MSA member, the British Marine Federation, and its employer-led working group, have created a new group of 17 units which will form the basis for the new Diploma which will be launched shortly. All the units are listed in the master list of units and qualifications which is linked on our Home Page, and we've also put them in a dedicated zip file on our Publications page (Level 2 Maritime Studies Units: Marina & Boatyard)
New non-ECDIS Electronic Charts Unit agreed. At the request of MSA member, the National Workboat Association, we have created a new Unit for smaller vessels which use non-ECDIS electronic charts. You can see the Unit here.
In its response to the Government consultation on the funding of apprenticeships, the MSA has questioned the assumption that the best way to increase numbers is to put funding levers in the hands of employers. In our view the greatest barrier to increasing numbers of apprentices in training is employer perceptions of the bureaucracy and complexity involved in taking on apprentices.
You can see the full response here.
The Maritime Skills Alliance has responded to the latest Government consultation on apprenticeships with a robust defence of the value of current arrangements:
Where an industry has its own long-standing, employer-led, well-used, and regulator-approved industry programmes, Government should be very careful about applying its otherwise admirable principles in ways which might damage what already exists. The maritime sector has had to battle its way past Government constraints to achieve what we have: please do not add new obstacles which risk driving employers away from a system which is working.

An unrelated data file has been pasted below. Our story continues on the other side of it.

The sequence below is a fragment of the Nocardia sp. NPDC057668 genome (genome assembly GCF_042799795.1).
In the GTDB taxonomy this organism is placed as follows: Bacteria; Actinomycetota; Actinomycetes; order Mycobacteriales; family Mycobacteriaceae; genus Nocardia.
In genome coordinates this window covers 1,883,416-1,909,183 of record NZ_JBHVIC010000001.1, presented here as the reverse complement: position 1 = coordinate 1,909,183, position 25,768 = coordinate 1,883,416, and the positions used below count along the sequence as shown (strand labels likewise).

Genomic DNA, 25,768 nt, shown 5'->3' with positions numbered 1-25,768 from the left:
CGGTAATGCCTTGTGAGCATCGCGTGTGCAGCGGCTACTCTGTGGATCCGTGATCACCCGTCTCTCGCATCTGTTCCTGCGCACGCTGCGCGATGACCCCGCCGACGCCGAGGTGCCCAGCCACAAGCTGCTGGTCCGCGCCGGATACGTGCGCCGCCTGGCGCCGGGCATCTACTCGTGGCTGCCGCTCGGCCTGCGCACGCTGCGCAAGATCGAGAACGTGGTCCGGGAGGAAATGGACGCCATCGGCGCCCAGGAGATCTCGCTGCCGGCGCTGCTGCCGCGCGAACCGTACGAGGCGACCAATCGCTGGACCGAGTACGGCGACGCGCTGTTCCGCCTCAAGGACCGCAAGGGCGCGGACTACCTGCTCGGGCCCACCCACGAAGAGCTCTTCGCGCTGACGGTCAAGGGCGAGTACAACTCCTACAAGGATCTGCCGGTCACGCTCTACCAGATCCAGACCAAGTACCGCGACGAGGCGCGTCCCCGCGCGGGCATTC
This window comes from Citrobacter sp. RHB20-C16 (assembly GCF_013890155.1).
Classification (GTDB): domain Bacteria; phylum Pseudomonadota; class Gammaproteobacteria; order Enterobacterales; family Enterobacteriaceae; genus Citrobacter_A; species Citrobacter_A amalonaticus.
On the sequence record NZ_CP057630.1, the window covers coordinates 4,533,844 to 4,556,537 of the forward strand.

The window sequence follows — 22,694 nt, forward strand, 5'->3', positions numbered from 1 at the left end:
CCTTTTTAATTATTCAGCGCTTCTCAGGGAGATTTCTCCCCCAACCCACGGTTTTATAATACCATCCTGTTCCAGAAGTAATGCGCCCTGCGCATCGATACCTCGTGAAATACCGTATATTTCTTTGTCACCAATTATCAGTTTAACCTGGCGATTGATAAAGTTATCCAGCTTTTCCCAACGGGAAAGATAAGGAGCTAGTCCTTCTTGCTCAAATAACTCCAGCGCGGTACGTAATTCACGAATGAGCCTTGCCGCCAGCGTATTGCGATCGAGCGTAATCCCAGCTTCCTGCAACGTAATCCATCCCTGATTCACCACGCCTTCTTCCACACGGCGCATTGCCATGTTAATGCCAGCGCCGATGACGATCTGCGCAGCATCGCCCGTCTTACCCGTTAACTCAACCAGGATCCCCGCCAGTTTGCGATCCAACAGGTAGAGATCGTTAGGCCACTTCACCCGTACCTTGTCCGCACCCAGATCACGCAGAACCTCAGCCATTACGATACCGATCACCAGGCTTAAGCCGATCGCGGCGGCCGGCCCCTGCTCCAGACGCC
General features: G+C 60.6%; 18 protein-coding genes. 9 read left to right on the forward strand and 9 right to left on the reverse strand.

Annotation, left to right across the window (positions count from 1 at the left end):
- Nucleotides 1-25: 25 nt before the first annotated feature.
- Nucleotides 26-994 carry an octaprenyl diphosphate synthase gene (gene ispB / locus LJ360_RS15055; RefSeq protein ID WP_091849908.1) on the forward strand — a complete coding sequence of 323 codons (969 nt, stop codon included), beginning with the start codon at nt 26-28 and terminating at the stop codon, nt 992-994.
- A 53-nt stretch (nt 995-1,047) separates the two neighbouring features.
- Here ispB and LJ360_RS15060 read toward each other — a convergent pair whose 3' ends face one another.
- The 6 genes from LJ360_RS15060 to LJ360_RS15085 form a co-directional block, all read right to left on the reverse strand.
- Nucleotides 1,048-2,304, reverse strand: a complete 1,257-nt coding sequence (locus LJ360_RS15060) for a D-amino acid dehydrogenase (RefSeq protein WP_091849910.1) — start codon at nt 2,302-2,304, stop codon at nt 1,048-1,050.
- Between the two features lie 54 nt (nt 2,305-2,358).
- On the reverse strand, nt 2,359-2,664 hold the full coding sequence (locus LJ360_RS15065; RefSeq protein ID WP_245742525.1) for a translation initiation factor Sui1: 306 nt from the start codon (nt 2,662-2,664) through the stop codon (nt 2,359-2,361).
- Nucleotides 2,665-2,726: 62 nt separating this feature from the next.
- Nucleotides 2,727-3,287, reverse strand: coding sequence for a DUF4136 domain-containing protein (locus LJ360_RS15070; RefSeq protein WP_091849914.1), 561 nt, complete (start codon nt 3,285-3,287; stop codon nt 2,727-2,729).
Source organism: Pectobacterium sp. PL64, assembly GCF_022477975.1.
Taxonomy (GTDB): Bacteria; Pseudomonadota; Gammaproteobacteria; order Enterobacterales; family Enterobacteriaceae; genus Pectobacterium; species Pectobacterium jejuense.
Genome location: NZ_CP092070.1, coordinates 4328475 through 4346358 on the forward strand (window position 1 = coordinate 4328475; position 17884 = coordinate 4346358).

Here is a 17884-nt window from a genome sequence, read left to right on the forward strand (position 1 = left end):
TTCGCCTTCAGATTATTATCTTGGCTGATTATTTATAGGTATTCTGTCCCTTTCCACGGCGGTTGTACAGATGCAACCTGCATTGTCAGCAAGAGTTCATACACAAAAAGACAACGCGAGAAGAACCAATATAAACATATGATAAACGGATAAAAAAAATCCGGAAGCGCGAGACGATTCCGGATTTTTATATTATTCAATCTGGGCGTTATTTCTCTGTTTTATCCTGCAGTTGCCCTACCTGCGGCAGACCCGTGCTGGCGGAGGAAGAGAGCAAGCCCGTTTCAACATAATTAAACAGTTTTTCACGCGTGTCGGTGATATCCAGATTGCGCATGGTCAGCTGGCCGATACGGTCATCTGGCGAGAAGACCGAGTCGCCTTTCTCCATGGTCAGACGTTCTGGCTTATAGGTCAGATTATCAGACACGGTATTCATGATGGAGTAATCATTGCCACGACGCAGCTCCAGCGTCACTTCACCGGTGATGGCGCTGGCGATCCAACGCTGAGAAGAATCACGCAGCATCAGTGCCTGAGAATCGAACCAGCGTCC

Our full response is available here.
The Maritime Skills Alliance has won a prestigious international award for its work to create a suite of apprenticeships for the UK's maritime sector. Captain Nigel Palmer OBE, Chairman of the Alliance, collected the award from Seatrade at its 25th annual award dinner, celebrated in London's historic Guildhall on 10th May.
Captain Palmer said afterwards: It's very encouraging to receive this recognition for the hard work which members of the Alliance have put in to create these apprenticeships. The wider maritime sector needs better opportunities for new entrants to follow top quality training programmes at all levels, just as officer trainees do, which combine real practical experience with study time ashore. These apprenticeships give people that chance, and a great foundation to a career in the maritime sector.
We've also designed the apprenticeships so people can move across the sector as they develop their careers, because many of the core skills are the same whatever sector people are working in. The MSA has created five different apprenticeship routes, for able seafarers and tug ratings (both deck and engine room), deckhands in the fishing sector, those who work on inland waterways and port operations (stevedoring). All of them have been designed to fit with the other qualifications which the Alliance has developed, and all are recognised by the Government for apprenticeship funding. All bar the ports route are also recognised by the MCA as meeting their requirements.
The MSA, in partnership with the Thames Training Alliance, submitted a bid to the UK Commission for Employment and Skills for support from its Employer Ownership of Skills fund. At its core is a proposal to create additional entry routes to the industry at pre-apprenticeship level, with associated training, and in particular a broad-based, sector-wide, 6-month Traineeship programme which can be tailored for different localities. We aim to get the jobs and training market for 16/17 year olds, which works very poorly today, working as well as it does for older recruits.